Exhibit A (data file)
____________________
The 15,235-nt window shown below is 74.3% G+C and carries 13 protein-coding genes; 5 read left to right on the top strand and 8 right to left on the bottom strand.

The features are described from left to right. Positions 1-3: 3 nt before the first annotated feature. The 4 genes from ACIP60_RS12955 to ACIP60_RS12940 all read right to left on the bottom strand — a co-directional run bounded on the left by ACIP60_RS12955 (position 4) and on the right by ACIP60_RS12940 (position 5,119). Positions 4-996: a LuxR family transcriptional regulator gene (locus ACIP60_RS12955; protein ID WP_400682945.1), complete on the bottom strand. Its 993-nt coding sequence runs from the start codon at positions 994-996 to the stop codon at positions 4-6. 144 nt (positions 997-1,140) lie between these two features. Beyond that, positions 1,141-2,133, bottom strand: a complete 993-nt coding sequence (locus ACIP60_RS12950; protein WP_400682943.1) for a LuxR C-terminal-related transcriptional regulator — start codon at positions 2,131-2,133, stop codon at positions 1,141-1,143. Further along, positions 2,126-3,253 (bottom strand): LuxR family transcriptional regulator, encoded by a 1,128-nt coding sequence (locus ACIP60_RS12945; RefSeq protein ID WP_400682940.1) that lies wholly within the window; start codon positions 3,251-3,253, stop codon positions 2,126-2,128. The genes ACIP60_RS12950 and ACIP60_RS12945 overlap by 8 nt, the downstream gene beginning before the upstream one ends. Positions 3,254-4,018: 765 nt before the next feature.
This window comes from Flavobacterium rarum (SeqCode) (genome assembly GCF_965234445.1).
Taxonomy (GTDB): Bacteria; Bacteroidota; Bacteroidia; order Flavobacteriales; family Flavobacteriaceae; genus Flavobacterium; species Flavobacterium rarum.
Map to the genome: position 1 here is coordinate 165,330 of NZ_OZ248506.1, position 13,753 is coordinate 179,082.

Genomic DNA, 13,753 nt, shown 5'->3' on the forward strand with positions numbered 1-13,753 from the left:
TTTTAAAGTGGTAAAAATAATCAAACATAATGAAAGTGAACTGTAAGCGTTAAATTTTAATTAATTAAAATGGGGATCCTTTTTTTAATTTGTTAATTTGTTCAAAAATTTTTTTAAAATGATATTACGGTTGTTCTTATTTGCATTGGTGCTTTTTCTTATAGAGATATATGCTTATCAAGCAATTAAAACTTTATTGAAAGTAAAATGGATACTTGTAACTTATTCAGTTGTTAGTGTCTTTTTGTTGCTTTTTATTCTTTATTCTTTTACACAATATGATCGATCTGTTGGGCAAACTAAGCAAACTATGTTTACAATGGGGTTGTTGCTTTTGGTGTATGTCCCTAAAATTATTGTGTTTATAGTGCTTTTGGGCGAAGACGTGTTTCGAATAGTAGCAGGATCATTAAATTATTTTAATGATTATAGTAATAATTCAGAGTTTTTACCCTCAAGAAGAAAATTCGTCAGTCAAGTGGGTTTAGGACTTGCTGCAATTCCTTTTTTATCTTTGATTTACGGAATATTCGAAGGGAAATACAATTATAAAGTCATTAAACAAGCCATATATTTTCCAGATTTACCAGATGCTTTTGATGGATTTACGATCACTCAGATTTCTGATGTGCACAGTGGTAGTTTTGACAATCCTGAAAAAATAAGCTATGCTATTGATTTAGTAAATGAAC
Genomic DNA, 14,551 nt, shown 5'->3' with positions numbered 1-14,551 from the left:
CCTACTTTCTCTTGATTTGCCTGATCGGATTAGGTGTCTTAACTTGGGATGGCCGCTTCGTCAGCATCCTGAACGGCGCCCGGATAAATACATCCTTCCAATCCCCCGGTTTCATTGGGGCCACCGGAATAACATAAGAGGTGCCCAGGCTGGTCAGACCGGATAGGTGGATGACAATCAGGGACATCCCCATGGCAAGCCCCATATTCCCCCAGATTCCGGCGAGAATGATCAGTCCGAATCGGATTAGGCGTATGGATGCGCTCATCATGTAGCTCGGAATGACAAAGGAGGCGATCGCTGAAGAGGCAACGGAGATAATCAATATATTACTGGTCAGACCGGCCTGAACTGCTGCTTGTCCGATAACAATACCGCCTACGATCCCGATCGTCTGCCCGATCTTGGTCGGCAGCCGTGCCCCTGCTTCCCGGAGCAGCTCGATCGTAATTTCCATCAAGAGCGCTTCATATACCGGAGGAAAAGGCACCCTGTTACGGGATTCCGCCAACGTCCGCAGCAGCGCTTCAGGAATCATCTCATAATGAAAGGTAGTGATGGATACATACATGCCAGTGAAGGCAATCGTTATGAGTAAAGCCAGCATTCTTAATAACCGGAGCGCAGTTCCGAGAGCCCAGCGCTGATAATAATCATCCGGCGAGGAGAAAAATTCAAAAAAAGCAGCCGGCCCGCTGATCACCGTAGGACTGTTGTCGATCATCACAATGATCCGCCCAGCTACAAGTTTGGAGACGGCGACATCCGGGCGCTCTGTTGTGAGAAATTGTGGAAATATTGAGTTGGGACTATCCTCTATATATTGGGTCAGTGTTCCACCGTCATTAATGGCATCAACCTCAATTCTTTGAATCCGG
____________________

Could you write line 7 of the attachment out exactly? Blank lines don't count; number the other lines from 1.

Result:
TTTTAAAGTGGTAAAAATAATCAAACATAATGAAAGTGAACTGTAAGCGTTAAATTTTAATTAATTAAAATGGGGATCCTTTTTTTAATTTGTTAATTTGTTCAAAAATTTTTTTAAAATGATATTACGGTTGTTCTTATTTGCATTGGTGCTTTTTCTTATAGAGATATATGCTTATCAAGCAATTAAAACTTTATTGAAAGTAAAATGGATACTTGTAACTTATTCAGTTGTTAGTGTCTTTTTGTTGCTTTTTATTCTTTATTCTTTTACACAATATGATCGATCTGTTGGGCAAACTAAGCAAACTATGTTTACAATGGGGTTGTTGCTTTTGGTGTATGTCCCTAAAATTATTGTGTTTATAGTGCTTTTGGGCGAAGACGTGTTTCGAATAGTAGCAGGATCATTAAATTATTTTAATGATTATAGTAATAATTCAGAGTTTTTACCCTCAAGAAGAAAATTCGTCAGTCAAGTGGGTTTAGGACTTGCTGCAATTCCTTTTTTATCTTTGATTTACGGAATATTCGAAGGGAAATACAATTATAAAGTCATTAAACAAGCCATATATTTTCCAGATTTACCAGATGCTTTTGATGGATTTACGATCACTCAGATTTCTGATGTGCACAGTGGTAGTTTTGACAATCCTGAAAAAATAAGCTATGCTATTGATTTAGTAAATGAAC